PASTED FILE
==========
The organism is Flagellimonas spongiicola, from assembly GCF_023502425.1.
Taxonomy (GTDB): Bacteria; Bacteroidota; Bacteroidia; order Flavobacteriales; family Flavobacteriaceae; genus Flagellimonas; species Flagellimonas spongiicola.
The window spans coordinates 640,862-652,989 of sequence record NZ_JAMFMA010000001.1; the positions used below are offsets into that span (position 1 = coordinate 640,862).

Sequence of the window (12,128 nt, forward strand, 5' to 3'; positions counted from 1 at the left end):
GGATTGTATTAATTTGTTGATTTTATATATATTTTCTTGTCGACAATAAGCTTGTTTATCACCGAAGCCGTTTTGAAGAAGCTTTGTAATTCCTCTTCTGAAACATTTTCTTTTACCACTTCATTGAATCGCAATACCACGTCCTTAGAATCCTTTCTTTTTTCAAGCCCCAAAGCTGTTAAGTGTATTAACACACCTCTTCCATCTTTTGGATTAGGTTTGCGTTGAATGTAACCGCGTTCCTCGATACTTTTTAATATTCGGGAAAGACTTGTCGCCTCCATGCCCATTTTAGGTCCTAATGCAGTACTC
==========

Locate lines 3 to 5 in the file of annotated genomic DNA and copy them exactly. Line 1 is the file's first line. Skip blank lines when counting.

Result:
The window spans coordinates 640,862-652,989 of sequence record NZ_JAMFMA010000001.1; the positions used below are offsets into that span (position 1 = coordinate 640,862).

Sequence of the window (12,128 nt, forward strand, 5' to 3'; positions counted from 1 at the left end):
GGATTGTATTAATTTGTTGATTTTATATATATTTTCTTGTCGACAATAAGCTTGTTTATCACCGAAGCCGTTTTGAAGAAGCTTTGTAATTCCTCTTCTGAAACATTTTCTTTTACCACTTCATTGAATCGCAATACCACGTCCTTAGAATCCTTTCTTTTTTCAAGCCCCAAAGCTGTTAAGTGTATTAACACACCTCTTCCATCTTTTGGATTAGGTTTGCGTTGAATGTAACCGCGTTCCTCGATACTTTTTAATATTCGGGAAAGACTTGTCGCCTCCATGCCCATTTTAGGTCCTAATGCAGTACTC